Clinical outcomes of autogenous cancellous tibial bone graft obtained from tibial condyles through the portal for tibial nailing
경골 골수정 삽입구를 통하여 채취한 자가 해면골 이식술의 임상적 유용성
Dept. of Medicine/석사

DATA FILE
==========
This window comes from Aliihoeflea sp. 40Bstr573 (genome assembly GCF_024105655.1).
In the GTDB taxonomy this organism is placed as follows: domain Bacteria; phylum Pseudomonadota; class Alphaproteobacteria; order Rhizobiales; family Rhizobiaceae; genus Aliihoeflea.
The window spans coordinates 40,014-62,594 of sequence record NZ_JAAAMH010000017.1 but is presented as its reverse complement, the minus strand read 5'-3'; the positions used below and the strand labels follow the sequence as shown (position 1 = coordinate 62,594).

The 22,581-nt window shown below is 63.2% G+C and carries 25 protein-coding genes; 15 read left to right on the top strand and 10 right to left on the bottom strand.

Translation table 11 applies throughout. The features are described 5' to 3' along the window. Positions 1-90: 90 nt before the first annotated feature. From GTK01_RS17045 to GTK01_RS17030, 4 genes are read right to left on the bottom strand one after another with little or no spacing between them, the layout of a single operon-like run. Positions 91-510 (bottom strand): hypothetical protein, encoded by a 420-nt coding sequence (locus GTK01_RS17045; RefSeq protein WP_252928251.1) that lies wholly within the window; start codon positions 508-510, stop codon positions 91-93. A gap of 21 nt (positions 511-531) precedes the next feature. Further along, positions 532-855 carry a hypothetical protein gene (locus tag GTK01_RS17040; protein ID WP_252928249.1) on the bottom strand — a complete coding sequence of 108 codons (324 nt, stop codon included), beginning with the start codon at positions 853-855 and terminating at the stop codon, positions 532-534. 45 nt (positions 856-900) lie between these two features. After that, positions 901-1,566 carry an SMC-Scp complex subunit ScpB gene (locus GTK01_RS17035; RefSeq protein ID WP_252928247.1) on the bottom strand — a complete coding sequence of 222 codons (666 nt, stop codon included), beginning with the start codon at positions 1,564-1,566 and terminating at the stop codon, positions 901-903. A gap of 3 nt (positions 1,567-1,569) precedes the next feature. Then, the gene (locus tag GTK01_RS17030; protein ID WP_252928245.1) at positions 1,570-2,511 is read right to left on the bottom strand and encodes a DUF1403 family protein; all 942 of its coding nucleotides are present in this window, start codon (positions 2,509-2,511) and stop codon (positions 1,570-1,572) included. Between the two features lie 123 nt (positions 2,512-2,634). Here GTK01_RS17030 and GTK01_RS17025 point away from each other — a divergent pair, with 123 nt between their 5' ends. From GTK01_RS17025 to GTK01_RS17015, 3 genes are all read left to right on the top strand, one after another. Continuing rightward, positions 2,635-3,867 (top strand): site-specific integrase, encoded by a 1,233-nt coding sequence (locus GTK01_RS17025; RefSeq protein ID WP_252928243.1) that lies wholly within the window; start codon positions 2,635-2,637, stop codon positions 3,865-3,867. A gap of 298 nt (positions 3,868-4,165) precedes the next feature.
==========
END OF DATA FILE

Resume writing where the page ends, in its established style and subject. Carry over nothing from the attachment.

Autogenous bone grafting is a common treatment of choice for bonedefect, or nonunion in lower extremities, including tibial fracture. Theiliac crest is the most popular bone donor site. However, it iscumbersome to prepare the operation involving the iliac crest due to thedistance from the lower extremity operation field. Also, donorsite-related complications should be of concern. The purpose of thisstudy is to introduce and review clinical outcomes of a new techniqueharvesting tibial autogenous cancellous bone grafts in association withintramedullary (IM) tibial nailing.We retrospectively reviewed twenty-two patients who receivedautogenous cancellous bone grafts obtained from the entry of IM tibialnail for fracture gap, malalignment, and nonunion in upper and lowerextremities. All of the patients were to receive IM nailing or had already received IM nailing for the fixation of an ipsilateral tibia shaft fracture.Through the follow-up, we reviewed postoperative complications relatedto the bone harvest and union time. Nonparametric Mann-Whitney testswere used to compare Knee pain (VAS: visual analogue scale) andfunction (Lysholm knee score) between the study group and the controlgroup. During the follow-up period, there were no complicationsassociated with the bone donor site such as hematoma, infection, andtibial plateau fracture. On the recipient site, a bone union was completedin all patients at an average of 6 months. At their last follow-up, theaverage VAS was 1.27 (0-5), which was not significantly different fromthe control group (VAS: 1.14) (p = 0.521). Also, there was no significantdifference in the Lysholm knee score compared to the control group (p =0.412).By using the bone grafts harvested from the entry point of a tibialintramedullary nail, the operation can be conveniently prepared and canbe performed safely without additional morbidity.